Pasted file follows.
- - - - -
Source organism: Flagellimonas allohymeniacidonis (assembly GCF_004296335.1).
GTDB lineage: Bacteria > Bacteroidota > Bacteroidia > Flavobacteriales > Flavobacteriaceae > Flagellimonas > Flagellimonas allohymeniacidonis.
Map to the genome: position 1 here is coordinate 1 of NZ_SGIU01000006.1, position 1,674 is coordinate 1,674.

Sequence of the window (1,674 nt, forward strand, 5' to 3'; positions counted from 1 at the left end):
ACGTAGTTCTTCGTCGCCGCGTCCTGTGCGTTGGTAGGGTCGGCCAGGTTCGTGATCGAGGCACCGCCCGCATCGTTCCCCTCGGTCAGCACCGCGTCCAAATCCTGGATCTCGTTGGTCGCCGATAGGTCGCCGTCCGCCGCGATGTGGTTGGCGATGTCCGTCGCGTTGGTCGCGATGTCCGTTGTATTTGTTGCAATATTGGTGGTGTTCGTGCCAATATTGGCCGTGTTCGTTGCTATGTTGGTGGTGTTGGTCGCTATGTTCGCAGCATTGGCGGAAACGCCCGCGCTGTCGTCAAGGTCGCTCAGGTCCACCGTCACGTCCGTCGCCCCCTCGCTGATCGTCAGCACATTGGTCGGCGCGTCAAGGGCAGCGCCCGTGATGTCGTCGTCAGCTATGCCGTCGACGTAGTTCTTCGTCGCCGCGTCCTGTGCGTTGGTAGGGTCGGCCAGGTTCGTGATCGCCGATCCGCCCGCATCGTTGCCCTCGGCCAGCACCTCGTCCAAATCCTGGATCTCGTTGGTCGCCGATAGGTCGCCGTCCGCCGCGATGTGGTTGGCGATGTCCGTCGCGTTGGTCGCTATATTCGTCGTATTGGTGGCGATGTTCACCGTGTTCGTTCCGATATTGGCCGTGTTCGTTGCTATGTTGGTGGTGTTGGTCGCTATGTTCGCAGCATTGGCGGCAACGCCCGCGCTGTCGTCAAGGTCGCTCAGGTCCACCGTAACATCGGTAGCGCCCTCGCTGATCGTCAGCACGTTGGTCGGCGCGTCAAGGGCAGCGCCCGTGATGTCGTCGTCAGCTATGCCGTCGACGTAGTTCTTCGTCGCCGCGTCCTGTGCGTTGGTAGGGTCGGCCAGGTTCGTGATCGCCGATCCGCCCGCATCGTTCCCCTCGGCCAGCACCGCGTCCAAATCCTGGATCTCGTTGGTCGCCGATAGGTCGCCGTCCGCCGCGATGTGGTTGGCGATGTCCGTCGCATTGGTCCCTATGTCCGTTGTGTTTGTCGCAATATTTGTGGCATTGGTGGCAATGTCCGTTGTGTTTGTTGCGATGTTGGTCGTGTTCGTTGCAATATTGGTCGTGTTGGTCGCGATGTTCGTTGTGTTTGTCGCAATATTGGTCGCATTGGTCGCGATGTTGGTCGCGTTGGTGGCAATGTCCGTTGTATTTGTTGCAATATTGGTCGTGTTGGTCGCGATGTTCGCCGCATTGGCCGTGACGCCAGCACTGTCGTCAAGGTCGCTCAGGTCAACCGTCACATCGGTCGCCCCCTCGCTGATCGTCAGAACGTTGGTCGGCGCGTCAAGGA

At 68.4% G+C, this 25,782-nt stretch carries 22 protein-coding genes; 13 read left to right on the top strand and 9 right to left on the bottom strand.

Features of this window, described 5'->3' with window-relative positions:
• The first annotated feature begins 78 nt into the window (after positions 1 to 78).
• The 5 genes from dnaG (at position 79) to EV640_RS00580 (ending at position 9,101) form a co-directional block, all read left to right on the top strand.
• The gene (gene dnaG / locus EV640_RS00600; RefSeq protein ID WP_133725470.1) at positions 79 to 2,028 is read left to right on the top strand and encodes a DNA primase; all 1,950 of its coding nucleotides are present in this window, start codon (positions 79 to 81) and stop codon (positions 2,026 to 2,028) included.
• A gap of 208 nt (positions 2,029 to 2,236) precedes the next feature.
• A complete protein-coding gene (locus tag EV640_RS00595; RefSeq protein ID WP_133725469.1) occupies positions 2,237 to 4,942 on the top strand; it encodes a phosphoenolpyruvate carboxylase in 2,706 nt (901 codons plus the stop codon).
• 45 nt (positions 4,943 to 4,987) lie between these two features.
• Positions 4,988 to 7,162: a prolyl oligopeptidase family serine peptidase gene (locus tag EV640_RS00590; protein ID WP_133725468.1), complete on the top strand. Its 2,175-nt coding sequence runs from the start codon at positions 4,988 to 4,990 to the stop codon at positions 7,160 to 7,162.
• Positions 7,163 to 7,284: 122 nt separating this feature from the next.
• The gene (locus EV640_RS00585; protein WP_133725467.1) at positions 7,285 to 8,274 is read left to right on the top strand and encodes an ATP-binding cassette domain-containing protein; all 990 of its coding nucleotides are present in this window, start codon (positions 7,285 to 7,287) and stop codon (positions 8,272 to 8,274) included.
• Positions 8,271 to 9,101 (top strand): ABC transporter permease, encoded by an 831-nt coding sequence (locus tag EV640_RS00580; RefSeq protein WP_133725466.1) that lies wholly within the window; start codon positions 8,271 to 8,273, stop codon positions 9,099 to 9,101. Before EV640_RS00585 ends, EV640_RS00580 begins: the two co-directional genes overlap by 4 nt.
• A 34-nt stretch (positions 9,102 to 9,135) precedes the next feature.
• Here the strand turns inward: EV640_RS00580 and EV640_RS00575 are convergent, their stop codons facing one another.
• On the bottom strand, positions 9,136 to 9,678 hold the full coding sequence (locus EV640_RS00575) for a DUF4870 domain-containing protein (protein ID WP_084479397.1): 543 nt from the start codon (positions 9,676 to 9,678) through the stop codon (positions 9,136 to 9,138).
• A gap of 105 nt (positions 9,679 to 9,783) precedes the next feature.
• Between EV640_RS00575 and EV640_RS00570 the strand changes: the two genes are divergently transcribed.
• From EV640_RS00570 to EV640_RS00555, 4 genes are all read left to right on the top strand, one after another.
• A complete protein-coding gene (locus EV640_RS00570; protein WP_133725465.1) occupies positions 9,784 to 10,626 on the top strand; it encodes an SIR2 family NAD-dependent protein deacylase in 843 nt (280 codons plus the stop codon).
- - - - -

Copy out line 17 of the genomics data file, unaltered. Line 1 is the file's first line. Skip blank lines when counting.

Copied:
• Positions 8,271 to 9,101 (top strand): ABC transporter permease, encoded by an 831-nt coding sequence (locus tag EV640_RS00580; RefSeq protein WP_133725466.1) that lies wholly within the window; start codon positions 8,271 to 8,273, stop codon positions 9,099 to 9,101. Before EV640_RS00585 ends, EV640_RS00580 begins: the two co-directional genes overlap by 4 nt.